Narrow AI is created to solve one given problem, for example, a chatbot. Artificial general intelligence (AGI) is a theoretical application of generalized artificial intelligence into any domain, solving any problem that requires AI.
What is Narrow AI?
Artificial Narrow Intelligence (ANI), sometimes known as "weak AI", refers to any AI that can outperform a human in a narrowly defined and structured task. It is designed to perform a single function like an internet search, face recognition, or speech detection under various constraints and limitations. It is the constraints that lead people to refer to these functions as ‘narrow’ or ‘weak’.Applications of ANI are not thinking for themselves but simulating human behavior based on a set of rules, parameters, and contexts that they are trained with. Some of the most common narrow AI techniques are machine learning, natural language processing, and computer vision.
Examples of Narrow AI
Here are a few Narrow AI examples that perfectly illustrate how it's leveraged today’s tech.
The benefits of Narrow AI
Every minor success in narrow AI is typically a stepping stone towards Artificial General Intelligence (AGI). We will break narrow AI into three core benefits.
1. Productivity and efficiency
The news often cites AI as being a catalyst to large-scale redundancies for low-skilled workers. However, although there could be some short-term job losses, the objective of AI is to augment the roles of people rather than cutting them out completely. For example, chatbots are not being developed to replace traditional human customer service. They handle basic queries to allow skilled humans to deal with the more complex or sensitive issues and not waste their time with mundane work.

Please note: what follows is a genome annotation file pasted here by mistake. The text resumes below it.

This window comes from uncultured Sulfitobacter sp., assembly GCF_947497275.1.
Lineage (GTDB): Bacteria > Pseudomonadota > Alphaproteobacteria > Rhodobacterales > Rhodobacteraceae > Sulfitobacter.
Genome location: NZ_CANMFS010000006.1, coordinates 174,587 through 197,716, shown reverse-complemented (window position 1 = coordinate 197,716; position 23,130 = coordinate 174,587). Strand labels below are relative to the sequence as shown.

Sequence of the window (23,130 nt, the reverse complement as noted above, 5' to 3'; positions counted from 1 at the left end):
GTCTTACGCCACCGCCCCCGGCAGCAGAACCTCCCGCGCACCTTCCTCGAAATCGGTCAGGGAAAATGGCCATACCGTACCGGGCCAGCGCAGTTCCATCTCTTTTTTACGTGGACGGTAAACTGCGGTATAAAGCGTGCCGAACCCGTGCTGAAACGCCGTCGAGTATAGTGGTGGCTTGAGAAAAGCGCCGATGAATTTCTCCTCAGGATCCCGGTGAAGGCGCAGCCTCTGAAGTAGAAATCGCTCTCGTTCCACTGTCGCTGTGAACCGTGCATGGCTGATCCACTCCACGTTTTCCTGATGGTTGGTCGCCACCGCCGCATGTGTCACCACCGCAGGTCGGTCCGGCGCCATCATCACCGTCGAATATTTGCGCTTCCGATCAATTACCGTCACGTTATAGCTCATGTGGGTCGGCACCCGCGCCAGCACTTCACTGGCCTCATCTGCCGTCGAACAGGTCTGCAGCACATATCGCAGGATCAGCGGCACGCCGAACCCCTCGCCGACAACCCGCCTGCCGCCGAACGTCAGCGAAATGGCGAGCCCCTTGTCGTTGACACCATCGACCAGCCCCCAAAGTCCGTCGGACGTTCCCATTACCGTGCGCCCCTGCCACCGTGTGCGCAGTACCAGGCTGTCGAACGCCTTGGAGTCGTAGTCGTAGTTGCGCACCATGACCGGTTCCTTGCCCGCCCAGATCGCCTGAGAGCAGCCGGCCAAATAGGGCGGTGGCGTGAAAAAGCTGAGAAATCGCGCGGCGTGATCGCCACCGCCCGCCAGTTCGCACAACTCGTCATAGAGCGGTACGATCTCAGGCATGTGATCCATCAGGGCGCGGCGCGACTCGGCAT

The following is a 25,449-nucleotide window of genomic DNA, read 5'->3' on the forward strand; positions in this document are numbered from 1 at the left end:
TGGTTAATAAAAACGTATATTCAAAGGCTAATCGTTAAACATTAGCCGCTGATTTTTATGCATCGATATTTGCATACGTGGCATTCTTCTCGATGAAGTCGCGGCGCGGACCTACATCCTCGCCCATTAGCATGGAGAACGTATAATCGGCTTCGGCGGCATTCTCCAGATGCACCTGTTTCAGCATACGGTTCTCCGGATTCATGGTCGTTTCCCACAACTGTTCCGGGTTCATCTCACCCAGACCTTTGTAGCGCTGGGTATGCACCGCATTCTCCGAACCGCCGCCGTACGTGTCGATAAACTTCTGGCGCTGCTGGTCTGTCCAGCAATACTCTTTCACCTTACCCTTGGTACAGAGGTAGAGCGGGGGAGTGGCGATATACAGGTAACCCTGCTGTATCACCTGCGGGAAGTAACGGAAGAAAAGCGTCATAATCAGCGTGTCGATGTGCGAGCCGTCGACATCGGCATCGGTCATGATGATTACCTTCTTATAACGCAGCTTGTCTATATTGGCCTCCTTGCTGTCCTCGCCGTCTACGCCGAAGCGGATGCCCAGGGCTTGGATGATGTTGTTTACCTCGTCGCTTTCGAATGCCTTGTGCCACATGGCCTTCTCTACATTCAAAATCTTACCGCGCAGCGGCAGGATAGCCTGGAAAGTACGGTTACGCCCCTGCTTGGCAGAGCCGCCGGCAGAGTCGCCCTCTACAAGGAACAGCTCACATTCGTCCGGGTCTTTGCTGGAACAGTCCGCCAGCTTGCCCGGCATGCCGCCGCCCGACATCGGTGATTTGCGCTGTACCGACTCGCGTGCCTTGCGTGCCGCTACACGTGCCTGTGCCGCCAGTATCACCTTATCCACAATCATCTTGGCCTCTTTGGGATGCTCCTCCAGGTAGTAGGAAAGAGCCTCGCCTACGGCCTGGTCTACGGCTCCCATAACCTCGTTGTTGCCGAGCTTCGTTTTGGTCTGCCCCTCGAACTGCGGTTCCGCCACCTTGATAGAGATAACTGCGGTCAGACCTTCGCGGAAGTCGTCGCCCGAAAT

2. Smarter decision making
AI can analyze trends to help companies make better strategic decisions. Algorithms are unbiased (as long as trained correctly) and devoid of the emotions that can often inhibit humans from making the correct decision.
3. Better customer experiences
Narrow AI solutions such as chatbots, recommender systems, and intelligent searches can significantly enhance the customer experience. Everything is fully personalized to the user, making brands, products, and services more relevant than ever.
Although the solutions and applications of narrow AI are exciting and transforming lives, machines cannot yet think strategically and make independent decisions. This is where AGI comes onto the scene.
What is General AI (AGI)?
In simple terms, Narrow AI is where we have been, and General AI is where we want to head towards. Artificial General Intelligence is known as "strong AI" and allows machines to apply knowledge and skills in different contexts.
Where ANI applications can run single, automated, and repetitive tasks, the objective of AGI is to create machines that can reason and think just like a human is capable of doing. General AI is where we are heading but still in its very nascent stages.
The human brain is incredibly complex, and it's not yet possible to create models that replicate that biological network's interconnections. However, more advanced fields such as natural language processing and computer vision are closing the gap between ANI and AGI.
AGI solves many of the problems associated with ANI. For example, where ANI focuses on a single task, the performance of algorithms can degrade with slight changes as it is only programmed to achieve its goal without unintended actions. If you ask ANI to find a cure for kidney failure but then offer photos of the lungs, it won't adapt. Here are a few examples of AGI in use.
Where we're headed – artificial superintelligence
Artificial Superintelligence (ASI) would be capable of outperforming humans. As we discussed early, there are both optimists that focus on the opportunities of the technology and those who fear it could result in disaster for humanity.
If we look at the predictions of AI entrepreneurs as to when we will reach a singularity, the majority are between 20 and 30 years away:
Louis Rosenberg – computer scientist and entrepreneur – 2030
Ray Kurzweil – computer scientist – 2045
Jurgen Schmidhuber – co-founder of NNAISENSE – 2050
While they could be correct, you should remember that in 1965, AI pioneer Herbert A. Simon predicted singularity within 20 years, and in 1980 Japan's Fifth Generation Computer had a ten-year timeline to carry out goals associated with AGI. Although there is greater knowledge today than 50 or 60 years ago, nobody can truly predict when we will have artificial superintelligence.